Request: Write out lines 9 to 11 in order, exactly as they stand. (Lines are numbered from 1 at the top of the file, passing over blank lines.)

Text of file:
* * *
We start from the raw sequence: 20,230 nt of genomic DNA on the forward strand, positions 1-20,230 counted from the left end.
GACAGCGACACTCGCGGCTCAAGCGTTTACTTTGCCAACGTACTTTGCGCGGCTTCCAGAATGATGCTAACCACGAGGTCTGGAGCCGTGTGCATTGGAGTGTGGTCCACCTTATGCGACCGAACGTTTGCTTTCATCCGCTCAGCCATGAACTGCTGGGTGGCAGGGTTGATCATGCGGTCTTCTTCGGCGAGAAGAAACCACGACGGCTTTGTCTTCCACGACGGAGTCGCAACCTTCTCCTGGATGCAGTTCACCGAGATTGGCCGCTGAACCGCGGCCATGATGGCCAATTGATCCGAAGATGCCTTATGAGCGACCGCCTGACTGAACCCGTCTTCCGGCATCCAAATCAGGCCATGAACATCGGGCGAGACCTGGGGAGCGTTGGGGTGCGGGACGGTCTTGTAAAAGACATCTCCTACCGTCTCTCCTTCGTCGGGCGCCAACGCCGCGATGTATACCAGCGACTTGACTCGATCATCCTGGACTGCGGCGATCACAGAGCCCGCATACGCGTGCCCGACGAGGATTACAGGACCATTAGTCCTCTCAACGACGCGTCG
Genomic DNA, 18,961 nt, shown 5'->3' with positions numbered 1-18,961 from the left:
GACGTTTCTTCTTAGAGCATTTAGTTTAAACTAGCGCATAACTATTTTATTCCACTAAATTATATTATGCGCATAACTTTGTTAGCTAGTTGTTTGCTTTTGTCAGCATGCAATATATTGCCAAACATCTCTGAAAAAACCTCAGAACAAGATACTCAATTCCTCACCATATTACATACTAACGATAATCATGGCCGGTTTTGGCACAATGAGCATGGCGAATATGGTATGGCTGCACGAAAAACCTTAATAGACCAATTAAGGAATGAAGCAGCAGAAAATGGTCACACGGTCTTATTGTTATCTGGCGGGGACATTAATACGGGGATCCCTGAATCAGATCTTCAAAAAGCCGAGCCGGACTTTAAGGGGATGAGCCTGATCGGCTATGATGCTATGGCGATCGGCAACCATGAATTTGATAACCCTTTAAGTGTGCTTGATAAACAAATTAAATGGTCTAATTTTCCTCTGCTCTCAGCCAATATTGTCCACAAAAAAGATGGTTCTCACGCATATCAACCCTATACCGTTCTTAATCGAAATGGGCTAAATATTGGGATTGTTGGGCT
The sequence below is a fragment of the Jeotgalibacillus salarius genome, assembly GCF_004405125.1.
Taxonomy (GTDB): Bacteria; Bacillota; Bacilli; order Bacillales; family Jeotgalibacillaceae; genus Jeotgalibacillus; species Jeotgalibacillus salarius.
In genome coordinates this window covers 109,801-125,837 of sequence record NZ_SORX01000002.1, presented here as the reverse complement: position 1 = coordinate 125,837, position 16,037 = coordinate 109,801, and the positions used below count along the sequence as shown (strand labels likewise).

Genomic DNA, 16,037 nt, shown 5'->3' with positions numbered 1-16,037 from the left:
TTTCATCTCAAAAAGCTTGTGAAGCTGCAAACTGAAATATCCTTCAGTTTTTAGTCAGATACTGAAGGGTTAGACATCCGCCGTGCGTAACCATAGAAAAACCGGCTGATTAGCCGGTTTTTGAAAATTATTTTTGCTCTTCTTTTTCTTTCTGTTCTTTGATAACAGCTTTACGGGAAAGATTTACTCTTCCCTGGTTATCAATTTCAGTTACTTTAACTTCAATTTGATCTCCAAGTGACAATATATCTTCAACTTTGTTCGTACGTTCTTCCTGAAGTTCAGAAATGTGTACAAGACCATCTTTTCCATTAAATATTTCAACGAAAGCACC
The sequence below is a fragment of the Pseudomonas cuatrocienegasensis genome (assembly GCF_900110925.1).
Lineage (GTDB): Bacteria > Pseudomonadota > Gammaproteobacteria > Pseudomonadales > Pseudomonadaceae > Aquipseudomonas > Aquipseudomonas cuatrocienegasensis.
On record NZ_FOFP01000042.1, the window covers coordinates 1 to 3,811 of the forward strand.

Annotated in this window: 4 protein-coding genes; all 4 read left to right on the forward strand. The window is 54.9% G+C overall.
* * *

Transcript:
TTTCATCTCAAAAAGCTTGTGAAGCTGCAAACTGAAATATCCTTCAGTTTTTAGTCAGATACTGAAGGGTTAGACATCCGCCGTGCGTAACCATAGAAAAACCGGCTGATTAGCCGGTTTTTGAAAATTATTTTTGCTCTTCTTTTTCTTTCTGTTCTTTGATAACAGCTTTACGGGAAAGATTTACTCTTCCCTGGTTATCAATTTCAGTTACTTTAACTTCAATTTGATCTCCAAGTGACAATATATCTTCAACTTTGTTCGTACGTTCTTCCTGAAGTTCAGAAATGTGTACAAGACCATCTTTTCCATTAAATATTTCAACGAAAGCACC
The sequence below is a fragment of the Pseudomonas cuatrocienegasensis genome (assembly GCF_900110925.1).
Lineage (GTDB): Bacteria > Pseudomonadota > Gammaproteobacteria > Pseudomonadales > Pseudomonadaceae > Aquipseudomonas > Aquipseudomonas cuatrocienegasensis.